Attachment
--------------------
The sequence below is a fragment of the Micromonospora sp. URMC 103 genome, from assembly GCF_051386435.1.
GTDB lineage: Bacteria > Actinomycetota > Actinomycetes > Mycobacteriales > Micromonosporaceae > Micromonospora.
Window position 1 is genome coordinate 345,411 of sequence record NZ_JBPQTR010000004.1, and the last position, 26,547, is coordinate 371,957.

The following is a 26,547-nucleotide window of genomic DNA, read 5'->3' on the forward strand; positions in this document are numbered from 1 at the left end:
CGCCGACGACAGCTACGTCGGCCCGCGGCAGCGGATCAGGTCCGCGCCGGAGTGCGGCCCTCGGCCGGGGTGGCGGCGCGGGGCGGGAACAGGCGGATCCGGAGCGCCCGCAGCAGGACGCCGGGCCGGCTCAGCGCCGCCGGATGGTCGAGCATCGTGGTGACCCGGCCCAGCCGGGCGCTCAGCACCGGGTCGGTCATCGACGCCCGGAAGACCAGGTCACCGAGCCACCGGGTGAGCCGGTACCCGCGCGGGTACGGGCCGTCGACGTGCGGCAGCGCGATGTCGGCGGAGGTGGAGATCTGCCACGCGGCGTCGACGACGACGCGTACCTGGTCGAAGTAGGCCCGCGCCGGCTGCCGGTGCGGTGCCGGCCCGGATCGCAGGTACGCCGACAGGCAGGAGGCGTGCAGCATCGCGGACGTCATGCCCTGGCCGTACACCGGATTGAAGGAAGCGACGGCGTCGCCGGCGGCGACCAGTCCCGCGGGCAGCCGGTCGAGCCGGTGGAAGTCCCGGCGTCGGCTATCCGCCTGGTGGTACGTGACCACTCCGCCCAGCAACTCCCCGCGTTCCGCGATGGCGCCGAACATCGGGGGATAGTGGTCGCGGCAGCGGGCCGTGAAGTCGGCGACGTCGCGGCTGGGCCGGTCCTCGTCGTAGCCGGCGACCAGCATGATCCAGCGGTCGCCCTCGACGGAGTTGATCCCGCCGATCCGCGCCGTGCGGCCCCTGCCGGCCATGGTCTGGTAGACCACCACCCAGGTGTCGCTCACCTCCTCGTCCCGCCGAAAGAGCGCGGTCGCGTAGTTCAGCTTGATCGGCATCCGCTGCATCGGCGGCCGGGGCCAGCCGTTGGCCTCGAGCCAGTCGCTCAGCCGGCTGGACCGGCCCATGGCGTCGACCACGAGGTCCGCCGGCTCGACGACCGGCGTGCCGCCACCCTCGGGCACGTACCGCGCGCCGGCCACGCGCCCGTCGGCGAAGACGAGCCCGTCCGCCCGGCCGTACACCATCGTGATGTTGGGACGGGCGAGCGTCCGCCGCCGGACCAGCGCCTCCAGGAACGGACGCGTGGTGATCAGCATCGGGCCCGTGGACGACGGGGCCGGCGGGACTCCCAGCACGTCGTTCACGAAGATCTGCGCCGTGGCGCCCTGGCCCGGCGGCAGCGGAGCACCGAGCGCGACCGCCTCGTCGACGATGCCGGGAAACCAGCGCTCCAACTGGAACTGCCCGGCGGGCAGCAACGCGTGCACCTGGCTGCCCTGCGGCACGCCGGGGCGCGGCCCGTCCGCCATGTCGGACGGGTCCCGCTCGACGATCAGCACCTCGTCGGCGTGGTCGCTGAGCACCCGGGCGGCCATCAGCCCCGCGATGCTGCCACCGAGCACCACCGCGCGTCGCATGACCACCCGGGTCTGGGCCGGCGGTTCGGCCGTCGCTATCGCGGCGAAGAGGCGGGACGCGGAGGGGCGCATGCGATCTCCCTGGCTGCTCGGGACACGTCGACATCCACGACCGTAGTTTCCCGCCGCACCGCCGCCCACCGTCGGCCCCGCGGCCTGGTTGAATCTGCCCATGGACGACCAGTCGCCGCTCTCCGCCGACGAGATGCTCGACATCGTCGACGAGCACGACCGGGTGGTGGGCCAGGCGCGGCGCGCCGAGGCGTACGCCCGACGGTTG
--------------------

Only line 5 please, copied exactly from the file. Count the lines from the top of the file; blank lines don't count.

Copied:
CGCCGACGACAGCTACGTCGGCCCGCGGCAGCGGATCAGGTCCGCGCCGGAGTGCGGCCCTCGGCCGGGGTGGCGGCGCGGGGCGGGAACAGGCGGATCCGGAGCGCCCGCAGCAGGACGCCGGGCCGGCTCAGCGCCGCCGGATGGTCGAGCATCGTGGTGACCCGGCCCAGCCGGGCGCTCAGCACCGGGTCGGTCATCGACGCCCGGAAGACCAGGTCACCGAGCCACCGGGTGAGCCGGTACCCGCGCGGGTACGGGCCGTCGACGTGCGGCAGCGCGATGTCGGCGGAGGTGGAGATCTGCCACGCGGCGTCGACGACGACGCGTACCTGGTCGAAGTAGGCCCGCGCCGGCTGCCGGTGCGGTGCCGGCCCGGATCGCAGGTACGCCGACAGGCAGGAGGCGTGCAGCATCGCGGACGTCATGCCCTGGCCGTACACCGGATTGAAGGAAGCGACGGCGTCGCCGGCGGCGACCAGTCCCGCGGGCAGCCGGTCGAGCCGGTGGAAGTCCCGGCGTCGGCTATCCGCCTGGTGGTACGTGACCACTCCGCCCAGCAACTCCCCGCGTTCCGCGATGGCGCCGAACATCGGGGGATAGTGGTCGCGGCAGCGGGCCGTGAAGTCGGCGACGTCGCGGCTGGGCCGGTCCTCGTCGTAGCCGGCGACCAGCATGATCCAGCGGTCGCCCTCGACGGAGTTGATCCCGCCGATCCGCGCCGTGCGGCCCCTGCCGGCCATGGTCTGGTAGACCACCACCCAGGTGTCGCTCACCTCCTCGTCCCGCCGAAAGAGCGCGGTCGCGTAGTTCAGCTTGATCGGCATCCGCTGCATCGGCGGCCGGGGCCAGCCGTTGGCCTCGAGCCAGTCGCTCAGCCGGCTGGACCGGCCCATGGCGTCGACCACGAGGTCCGCCGGCTCGACGACCGGCGTGCCGCCACCCTCGGGCACGTACCGCGCGCCGGCCACGCGCCCGTCGGCGAAGACGAGCCCGTCCGCCCGGCCGTACACCATCGTGATGTTGGGACGGGCGAGCGTCCGCCGCCGGACCAGCGCCTCCAGGAACGGACGCGTGGTGATCAGCATCGGGCCCGTGGACGACGGGGCCGGCGGGACTCCCAGCACGTCGTTCACGAAGATCTGCGCCGTGGCGCCCTGGCCCGGCGGCAGCGGAGCACCGAGCGCGACCGCCTCGTCGACGATGCCGGGAAACCAGCGCTCCAACTGGAACTGCCCGGCGGGCAGCAACGCGTGCACCTGGCTGCCCTGCGGCACGCCGGGGCGCGGCCCGTCCGCCATGTCGGACGGGTCCCGCTCGACGATCAGCACCTCGTCGGCGTGGTCGCTGAGCACCCGGGCGGCCATCAGCCCCGCGATGCTGCCACCGAGCACCACCGCGCGTCGCATGACCACCCGGGTCTGGGCCGGCGGTTCGGCCGTCGCTATCGCGGCGAAGAGGCGGGACGCGGAGGGGCGCATGCGATCTCCCTGGCTGCTCGGGACACGTCGACATCCACGACCGTAGTTTCCCGCCGCACCGCCGCCCACCGTCGGCCCCGCGGCCTGGTTGAATCTGCCCATGGACGACCAGTCGCCGCTCTCCGCCGACGAGATGCTCGACATCGTCGACGAGCACGACCGGGTGGTGGGCCAGGCGCGGCGCGCCGAGGCGTACGCCCGACGGTTG